Initiative in Senegal explores links between adolescent reproductive health and gender-based violence
On October 25, 2022, IDRC and Global Affairs Canada presented an initiative in Dakar that aims to improve the health of adolescent girls in Senegal by addressing the interactions between reproductive health and gender-based violence. Chaired by Senegal’s Ministry of Health and Social Action, the workshop shared the groundwork that is being laid, the intended research results and the actors involved, including policymakers and young people, in improving the well-being of adolescent girls in Senegal.
The Better reproductive health for adolescent girls in Senegal (ADOS) initiative is a cohort of five participatory action research projects to generate evidence and inform policy and practice and a cohort of nine projects aimed at empowering youth and youth organizations to use evidence and strengthen their leadership.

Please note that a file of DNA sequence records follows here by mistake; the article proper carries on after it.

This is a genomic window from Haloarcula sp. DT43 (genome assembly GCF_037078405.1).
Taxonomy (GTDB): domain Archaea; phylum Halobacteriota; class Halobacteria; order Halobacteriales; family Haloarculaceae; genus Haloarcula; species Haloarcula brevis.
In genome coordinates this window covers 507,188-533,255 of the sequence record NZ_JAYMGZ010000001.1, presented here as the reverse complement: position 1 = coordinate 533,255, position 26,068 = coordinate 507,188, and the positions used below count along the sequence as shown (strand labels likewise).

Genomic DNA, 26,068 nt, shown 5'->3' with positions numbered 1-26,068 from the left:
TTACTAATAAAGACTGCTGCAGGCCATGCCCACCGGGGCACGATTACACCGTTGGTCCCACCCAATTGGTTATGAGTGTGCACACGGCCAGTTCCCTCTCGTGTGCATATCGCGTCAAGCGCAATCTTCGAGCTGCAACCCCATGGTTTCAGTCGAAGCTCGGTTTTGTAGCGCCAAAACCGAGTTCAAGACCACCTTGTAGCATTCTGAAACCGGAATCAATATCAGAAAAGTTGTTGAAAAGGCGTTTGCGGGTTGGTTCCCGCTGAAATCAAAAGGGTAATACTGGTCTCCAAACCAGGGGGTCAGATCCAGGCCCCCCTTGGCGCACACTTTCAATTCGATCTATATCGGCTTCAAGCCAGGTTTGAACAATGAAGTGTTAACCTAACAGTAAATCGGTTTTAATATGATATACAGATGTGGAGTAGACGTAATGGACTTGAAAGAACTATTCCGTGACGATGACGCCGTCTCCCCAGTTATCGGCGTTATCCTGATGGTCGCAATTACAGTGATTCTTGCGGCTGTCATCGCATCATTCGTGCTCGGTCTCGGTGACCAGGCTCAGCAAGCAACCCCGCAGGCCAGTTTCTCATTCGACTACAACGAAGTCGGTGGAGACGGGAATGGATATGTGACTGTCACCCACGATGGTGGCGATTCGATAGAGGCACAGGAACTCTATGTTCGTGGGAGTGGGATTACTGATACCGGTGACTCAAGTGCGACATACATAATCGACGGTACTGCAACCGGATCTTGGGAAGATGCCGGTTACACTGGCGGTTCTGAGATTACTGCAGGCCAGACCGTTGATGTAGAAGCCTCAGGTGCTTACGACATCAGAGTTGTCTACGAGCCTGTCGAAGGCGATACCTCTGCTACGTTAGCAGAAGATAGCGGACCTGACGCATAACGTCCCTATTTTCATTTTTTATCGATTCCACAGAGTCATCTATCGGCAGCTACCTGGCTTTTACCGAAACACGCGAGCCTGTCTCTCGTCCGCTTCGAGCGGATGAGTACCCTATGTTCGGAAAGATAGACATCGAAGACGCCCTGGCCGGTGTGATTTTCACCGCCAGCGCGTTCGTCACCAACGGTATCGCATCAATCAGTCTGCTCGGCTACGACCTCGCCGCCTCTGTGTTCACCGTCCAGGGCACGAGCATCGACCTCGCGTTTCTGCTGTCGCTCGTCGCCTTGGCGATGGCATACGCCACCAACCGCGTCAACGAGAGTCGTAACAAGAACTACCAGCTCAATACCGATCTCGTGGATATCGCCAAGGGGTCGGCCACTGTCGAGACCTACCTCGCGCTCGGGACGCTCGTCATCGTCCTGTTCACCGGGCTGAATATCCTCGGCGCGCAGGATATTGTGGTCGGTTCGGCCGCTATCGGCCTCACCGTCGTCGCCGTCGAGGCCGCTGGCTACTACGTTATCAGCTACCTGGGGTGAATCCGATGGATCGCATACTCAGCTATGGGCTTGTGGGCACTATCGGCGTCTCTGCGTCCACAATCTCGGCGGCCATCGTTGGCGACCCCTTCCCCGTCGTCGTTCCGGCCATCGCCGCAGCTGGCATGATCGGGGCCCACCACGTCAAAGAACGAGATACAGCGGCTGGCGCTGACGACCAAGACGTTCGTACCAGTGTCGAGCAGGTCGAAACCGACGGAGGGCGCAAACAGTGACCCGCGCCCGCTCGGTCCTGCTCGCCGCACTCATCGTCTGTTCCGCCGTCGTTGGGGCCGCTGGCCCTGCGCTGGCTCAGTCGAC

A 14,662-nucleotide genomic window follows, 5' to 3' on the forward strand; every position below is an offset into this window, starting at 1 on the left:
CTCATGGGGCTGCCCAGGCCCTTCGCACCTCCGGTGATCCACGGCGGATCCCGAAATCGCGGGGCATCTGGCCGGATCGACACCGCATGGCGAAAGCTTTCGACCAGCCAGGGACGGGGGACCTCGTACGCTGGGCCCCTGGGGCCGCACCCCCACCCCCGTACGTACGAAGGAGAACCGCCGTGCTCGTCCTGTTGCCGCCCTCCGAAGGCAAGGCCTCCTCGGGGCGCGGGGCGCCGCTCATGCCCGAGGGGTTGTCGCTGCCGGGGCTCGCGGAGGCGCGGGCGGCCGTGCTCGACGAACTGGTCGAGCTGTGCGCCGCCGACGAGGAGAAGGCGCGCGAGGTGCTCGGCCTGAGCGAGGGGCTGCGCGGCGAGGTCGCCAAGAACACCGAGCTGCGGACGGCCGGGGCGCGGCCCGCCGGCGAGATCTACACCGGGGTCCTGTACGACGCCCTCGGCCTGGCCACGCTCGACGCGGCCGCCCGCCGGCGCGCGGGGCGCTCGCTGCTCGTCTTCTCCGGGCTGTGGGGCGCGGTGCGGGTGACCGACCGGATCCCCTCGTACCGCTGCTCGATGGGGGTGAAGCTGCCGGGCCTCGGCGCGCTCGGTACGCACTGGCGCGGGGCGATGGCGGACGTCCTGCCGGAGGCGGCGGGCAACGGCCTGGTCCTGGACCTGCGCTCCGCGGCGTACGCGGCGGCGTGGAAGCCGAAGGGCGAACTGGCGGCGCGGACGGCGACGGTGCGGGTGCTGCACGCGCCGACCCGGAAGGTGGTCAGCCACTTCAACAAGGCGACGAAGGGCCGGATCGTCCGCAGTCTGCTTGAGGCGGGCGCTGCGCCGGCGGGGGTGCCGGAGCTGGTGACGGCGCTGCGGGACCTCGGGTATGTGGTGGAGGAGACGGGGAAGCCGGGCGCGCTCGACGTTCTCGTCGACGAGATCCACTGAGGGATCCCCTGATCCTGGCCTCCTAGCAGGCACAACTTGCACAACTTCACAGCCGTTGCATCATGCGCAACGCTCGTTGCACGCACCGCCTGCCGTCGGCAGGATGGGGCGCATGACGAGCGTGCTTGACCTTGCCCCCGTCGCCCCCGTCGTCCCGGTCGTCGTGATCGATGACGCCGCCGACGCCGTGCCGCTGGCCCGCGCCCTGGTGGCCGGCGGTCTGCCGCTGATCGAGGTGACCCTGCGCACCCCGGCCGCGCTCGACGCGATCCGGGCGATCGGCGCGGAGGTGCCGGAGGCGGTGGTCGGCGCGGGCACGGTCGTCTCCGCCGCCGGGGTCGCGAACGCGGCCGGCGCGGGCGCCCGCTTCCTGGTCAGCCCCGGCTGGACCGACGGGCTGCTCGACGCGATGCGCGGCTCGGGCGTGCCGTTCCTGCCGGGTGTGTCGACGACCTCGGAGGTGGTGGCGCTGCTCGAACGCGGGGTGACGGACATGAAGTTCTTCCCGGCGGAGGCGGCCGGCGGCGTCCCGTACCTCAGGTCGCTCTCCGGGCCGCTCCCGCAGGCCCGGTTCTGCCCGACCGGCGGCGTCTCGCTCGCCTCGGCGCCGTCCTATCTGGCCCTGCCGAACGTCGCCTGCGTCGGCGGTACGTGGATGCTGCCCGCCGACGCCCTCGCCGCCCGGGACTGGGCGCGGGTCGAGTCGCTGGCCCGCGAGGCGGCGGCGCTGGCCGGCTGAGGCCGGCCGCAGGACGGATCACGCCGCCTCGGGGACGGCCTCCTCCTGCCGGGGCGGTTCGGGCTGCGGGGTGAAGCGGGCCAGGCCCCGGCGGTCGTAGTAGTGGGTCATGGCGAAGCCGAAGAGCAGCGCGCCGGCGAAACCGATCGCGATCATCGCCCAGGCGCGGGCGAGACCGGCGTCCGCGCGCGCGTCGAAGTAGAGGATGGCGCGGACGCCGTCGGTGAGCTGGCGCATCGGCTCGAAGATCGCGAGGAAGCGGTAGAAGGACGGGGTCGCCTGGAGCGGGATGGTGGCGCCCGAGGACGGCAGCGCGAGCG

In Senegal, as in most sub-Saharan African countries, the situation for adolescent girls is complicated. The interplay between reproductive health and gender-based violence is indisputable, but research on their mutual impacts has been limited. This five-year initiative with a budget of CAD5.76 million, co-funded by Global Affairs Canada and IDRC, will help fill this gap by generating evidence to develop effective solutions.
Several project leaders shared the proposed innovations and the expected results for each project. ADOS aims to train nearly 1,000 community leaders and 100 young community leaders in adolescent reproductive health and the fight against gender-based violence.
"Placing adolescent girls at the heart of finding solutions will help identify the conditions necessary for sustainable solutions and strengthen the ability of Senegalese authorities to use them,” said IDRC President Jean Lebel, who attended the presentations.
By generating evidence and supporting powerful leadership responses from young people, policymakers and communities, the initiative aims to spur a profound transformation of gender relations and power relations that currently impede the progress of adolescent girls in Senegal.